New Canadian Federal Budget implications on costs for you
The Federal government tabled its budget on March 29 with few tax changes and an expected change to Old Age Security (OAS).The most recent Federal Budget introduced little new tax credits but did have several technical changes that will impact tax returns in future years.
The age of eligibility for Old Age Security (OAS) and the Guaranteed Income Supplement (GIS) will gradually increase from 65 to 67 beginning 2023, with full implementation in 2029. Anyone aged 54 or older as of March 31, 2012 will not be impacted.• Starting July 1, 2013, Canadians will be allowed to voluntarily defer their OAS benefits for up to five years. This means you do not have to start collecting at age 67 and you will receive a higher, actuarially adjusted, annual pension. This optional deferral does not include the GIS.• The government did expand the list of eligible medical expenses and added blood coagulation monitors for use by individuals who require anti-coagulation therapy such as people diagnosed with high blood pressure or hypertension. This includes disposable items such as pricking devices, lancets and test strips. The expense is eligible when prescribed by a medical practitioner and applies to expenses incurred after 2011.
The budget proposes to phase out the Overseas Employment Tax Credit over a four year period. Right now, the credit applies to 80 per cent of qualifying foreign employment income up to a maximum of $100,000. The phase out will reduce the amount to 60 per cent in 2013, 40 per cent in 2014, 20 per cent in 2015, completely eliminating the credit in 2016. However, agreements entered into prior to the 2012 Budget Day will not be subject to the phase out, but employees must have a written agreement to avoid confusion.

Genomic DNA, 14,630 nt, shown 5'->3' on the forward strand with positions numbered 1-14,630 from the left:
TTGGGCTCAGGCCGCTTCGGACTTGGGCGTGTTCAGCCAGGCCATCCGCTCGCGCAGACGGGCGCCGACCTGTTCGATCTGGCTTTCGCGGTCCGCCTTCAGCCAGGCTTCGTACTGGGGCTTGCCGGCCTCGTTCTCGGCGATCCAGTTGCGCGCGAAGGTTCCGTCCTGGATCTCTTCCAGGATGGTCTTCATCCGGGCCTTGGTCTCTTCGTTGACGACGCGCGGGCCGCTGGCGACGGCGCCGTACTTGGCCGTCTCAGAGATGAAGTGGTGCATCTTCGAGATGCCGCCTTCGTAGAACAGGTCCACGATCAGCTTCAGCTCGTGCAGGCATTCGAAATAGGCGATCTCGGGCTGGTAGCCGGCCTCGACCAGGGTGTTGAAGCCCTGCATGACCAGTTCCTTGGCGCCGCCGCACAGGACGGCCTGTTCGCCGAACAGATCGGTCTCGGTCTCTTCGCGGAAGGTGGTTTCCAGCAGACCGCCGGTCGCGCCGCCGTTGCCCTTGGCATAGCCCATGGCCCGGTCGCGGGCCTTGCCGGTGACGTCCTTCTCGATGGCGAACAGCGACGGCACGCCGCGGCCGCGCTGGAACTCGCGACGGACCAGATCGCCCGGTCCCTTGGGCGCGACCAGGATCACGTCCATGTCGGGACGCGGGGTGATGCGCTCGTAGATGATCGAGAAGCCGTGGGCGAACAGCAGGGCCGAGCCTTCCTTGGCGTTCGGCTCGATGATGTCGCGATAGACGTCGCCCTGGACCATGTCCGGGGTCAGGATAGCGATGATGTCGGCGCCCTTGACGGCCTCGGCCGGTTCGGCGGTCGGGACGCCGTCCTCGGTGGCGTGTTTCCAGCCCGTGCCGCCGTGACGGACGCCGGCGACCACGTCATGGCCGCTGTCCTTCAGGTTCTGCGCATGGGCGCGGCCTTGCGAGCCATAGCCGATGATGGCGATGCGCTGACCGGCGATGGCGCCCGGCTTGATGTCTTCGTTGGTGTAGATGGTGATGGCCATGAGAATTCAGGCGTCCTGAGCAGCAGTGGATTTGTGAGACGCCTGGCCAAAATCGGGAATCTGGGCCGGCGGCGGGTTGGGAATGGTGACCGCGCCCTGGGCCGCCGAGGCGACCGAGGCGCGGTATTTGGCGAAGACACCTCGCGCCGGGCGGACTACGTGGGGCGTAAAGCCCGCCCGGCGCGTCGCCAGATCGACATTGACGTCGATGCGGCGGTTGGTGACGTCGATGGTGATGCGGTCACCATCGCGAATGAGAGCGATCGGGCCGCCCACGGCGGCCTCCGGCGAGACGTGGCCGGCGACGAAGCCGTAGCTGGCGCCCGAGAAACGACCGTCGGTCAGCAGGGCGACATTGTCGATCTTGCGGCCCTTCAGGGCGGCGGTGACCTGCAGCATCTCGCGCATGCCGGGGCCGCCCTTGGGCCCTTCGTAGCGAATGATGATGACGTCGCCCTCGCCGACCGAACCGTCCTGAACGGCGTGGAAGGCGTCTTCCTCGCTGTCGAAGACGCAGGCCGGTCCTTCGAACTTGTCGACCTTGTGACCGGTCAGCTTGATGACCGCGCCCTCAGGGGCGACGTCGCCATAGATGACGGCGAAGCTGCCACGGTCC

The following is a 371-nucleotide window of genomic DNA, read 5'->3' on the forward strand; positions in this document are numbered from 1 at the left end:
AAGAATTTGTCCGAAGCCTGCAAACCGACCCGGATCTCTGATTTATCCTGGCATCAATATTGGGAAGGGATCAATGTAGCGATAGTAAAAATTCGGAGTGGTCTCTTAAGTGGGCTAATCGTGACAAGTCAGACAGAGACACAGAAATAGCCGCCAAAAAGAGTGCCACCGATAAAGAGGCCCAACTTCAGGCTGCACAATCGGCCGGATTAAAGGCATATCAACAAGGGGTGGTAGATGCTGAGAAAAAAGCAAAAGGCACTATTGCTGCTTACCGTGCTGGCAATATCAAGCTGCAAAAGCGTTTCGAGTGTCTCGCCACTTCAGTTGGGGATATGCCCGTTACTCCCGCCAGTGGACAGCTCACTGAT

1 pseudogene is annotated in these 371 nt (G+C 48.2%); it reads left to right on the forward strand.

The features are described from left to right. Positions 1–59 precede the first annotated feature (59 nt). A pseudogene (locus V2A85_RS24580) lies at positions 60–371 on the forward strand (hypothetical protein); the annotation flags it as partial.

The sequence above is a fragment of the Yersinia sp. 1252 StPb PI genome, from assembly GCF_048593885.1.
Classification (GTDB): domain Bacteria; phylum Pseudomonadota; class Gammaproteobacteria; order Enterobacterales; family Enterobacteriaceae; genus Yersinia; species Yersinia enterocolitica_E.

There is good news for cross border shoppers. The budget proposed an increase in Travellers’ Exemptions effective June 1, 2012. This exemption allows Canadian travellers to avoid additional duties and taxes on goods purchased outside the country. The new exemptions would be $200 when absent for 24 hours or more and $800 for 48 hours or more.
Finally, not everyone can escape taxation. Beginning 2013, the salary of the Governor General of Canada will be taxable in the same manner as the salary of other Canadians.
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